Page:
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On Thursday, August 4, the Bank of England announced that it was going to raise its key rates by 50 basis points, a drastic measure to counter inflation. She also warned that the United Kingdom would enter a recession until the end of 2023. Faced with soaring prices, European states are looking for measures to fight inflation and support household purchasing power.
In the Netherlands too, inflation is particularly high. According to the latest figures from the Netherlands Institute of Statistics, published on Thursday August 4, inflation has reached the 10% mark, a first in the country since 1975.
At the top of the list of products and services where inflation hits the hardest here in the Netherlands, we of course find energy first, reports our correspondent in The Hague, Antoine Mouteau. According to CBS, the Netherlands Statistical Institute, last July the prices of electricity and gas in particular increased by 108% compared to a year earlier, in July 2021. And this despite the government’s decision to make temporarily reduce the VAT on energy from 21% to 9%, a measure that came into force last month.
Rents are also affected. They have on average undergone an increase of 3% against less than 1% a year ago. And this, in particular, in the context of the very serious housing crisis which has been shaking the Netherlands for several years now. The prices of food products have increased by more than 12%.
And the Dutch government does not even hide it, the situation should get worse. ” We must understand that we will collectively become a little poorer said Finance Minister Sigrid Kaag in early July.
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Seventeen billion to deal with the crisis in Italy
The resigning President of the Council, Mario Draghi, in charge of current affairs until the elections on September 25, has signed his last wide-ranging economic decree: 17 billion euros are intended to alleviate the effects of the energy crisis and the inflation without increasing the Italian public debt, reports our correspondent in Rome, Anne Le Nir.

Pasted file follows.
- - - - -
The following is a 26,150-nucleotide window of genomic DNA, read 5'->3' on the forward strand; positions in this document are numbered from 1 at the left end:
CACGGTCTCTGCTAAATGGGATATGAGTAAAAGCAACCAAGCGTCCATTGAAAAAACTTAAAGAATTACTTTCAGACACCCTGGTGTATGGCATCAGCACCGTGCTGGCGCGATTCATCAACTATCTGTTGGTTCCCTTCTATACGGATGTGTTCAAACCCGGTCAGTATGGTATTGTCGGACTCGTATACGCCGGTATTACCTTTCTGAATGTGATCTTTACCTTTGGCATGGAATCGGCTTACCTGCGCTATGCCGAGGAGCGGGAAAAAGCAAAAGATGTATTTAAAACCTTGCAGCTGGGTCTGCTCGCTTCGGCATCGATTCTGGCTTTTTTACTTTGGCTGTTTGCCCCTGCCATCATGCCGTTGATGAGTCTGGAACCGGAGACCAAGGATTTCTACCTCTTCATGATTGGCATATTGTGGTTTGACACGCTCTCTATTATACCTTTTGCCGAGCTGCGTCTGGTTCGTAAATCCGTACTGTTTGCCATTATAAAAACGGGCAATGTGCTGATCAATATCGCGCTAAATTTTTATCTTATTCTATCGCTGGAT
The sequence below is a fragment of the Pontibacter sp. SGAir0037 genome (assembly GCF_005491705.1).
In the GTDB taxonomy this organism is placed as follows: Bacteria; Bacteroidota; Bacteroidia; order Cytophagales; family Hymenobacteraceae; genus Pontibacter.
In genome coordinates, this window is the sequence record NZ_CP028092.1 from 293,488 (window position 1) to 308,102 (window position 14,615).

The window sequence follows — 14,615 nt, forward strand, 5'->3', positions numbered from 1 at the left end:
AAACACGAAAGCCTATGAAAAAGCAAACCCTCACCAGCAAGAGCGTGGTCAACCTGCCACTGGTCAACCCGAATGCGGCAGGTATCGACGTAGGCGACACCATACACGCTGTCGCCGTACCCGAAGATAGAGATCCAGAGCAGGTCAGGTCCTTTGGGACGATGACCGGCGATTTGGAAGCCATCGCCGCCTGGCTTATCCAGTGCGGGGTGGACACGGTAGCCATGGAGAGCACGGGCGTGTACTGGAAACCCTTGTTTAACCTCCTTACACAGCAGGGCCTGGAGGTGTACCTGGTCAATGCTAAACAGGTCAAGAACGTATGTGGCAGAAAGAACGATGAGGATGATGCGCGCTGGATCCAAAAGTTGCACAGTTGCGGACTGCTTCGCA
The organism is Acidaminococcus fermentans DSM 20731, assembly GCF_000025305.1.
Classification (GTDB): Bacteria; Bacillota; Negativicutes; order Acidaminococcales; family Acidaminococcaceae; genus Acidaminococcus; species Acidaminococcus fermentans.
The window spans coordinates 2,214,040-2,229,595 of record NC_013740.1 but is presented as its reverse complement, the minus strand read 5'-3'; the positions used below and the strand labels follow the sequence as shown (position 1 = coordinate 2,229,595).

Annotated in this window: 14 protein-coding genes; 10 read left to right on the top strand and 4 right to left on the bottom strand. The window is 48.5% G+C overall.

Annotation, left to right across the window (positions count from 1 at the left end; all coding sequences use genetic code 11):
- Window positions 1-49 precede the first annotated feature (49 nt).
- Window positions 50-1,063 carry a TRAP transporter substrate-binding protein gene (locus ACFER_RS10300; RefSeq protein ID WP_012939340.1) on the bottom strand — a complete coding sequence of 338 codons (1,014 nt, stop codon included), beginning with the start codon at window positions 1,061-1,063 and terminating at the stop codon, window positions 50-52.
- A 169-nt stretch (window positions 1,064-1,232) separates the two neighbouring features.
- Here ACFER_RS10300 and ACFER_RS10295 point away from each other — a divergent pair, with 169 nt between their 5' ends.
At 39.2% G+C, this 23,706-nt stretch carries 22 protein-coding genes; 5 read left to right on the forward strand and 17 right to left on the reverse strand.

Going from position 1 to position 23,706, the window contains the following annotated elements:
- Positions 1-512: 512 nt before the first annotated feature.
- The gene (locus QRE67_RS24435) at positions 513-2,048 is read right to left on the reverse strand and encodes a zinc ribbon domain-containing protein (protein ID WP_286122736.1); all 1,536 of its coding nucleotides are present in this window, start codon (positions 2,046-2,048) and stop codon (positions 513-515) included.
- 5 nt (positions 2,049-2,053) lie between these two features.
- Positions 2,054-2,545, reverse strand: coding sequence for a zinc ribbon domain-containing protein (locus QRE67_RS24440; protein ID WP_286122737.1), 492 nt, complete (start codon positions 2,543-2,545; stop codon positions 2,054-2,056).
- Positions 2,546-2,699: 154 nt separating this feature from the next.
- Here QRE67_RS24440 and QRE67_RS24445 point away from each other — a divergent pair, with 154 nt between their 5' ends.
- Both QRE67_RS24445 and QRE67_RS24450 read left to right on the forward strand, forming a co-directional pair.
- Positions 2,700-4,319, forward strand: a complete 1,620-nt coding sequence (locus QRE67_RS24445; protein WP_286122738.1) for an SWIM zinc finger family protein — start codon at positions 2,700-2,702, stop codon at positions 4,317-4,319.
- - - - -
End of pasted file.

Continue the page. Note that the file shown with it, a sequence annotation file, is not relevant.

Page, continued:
In total, no less than 52 billion euros have been released since January 2022 to support Italians hard hit by inflation, which is at its highest level since 1986, and by exorbitant energy costs. And in particular those of electricity, because Italy abandoned nuclear power in 1987 and must use gas to produce it. During his press conference, Mario Draghi cited several measures.
For example, the extension of the reduction of 30 euro cents per liter of petrol until the end of September. A single allowance of 200 euros to enable low-income families to partially compensate for their loss of purchasing power. Or an increase in tax credits for agricultural businesses, literally undermined by drought.
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The French Parliament definitively adopts the second part of the purchasing power package
Parliament definitively adopted Thursday, by a final vote of the Senate after that of the National Assembly, the second part of the purchasing power package. After a first part validated on Wednesday comprising 20 billion euros in expenditure, the rectified budget for 2022 (PLFR) opens 44 billion euros in credits, including 9.7 to finance the 100% renationalization of EDF. In particular, it provides for the continuation of the tariff shield on energy and the fuel discount, and the revaluation of the index point for civil servants.
« These first weeks were decisive. The adoption of three important texts is also good news for our democracy. We have built solutions with parliamentarians from the majority and members of the opposition from the Republican arch. We proved that the compromise, requested by the French, was possible and accessible “said Elisabeth Borne. ” The value of work is recognized and supported “, for his part estimated the general rapporteur LR Jean-François Husson, also underlining the commitment of the Senate to ” guarantee local authorities the means for their actions “. This PLFR, he added, “ must definitely make us aware of the budgetary rigor and sobriety that Parliament and the executive must show ».
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Jean-Claude Requier, president of the RDSE group, noted “ a deterioration in the public balance of more than 15 billion euros “. Centrist Sylvie Vermeillet regretted that Parliament had not introduced a tax on “superprofits”, considering that ” asking for an effort of solidarity (…) from companies that have generated exceptional profits, even though the State has massively subsidized the economy in the context of the Covid epidemic, is right “. The left denounced the convergence between the right and the presidential majority, which will undermine one after another the interests of the popular classes “, according to the president of the CRCE group Eliane Assassi. Ecologist Daniel Breuiller castigated ” the agreement between two liberal visions “. Socialists voted against serious social setbacks “, in the words of their leader on this text, Rémi Féraud.
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(and with AFP)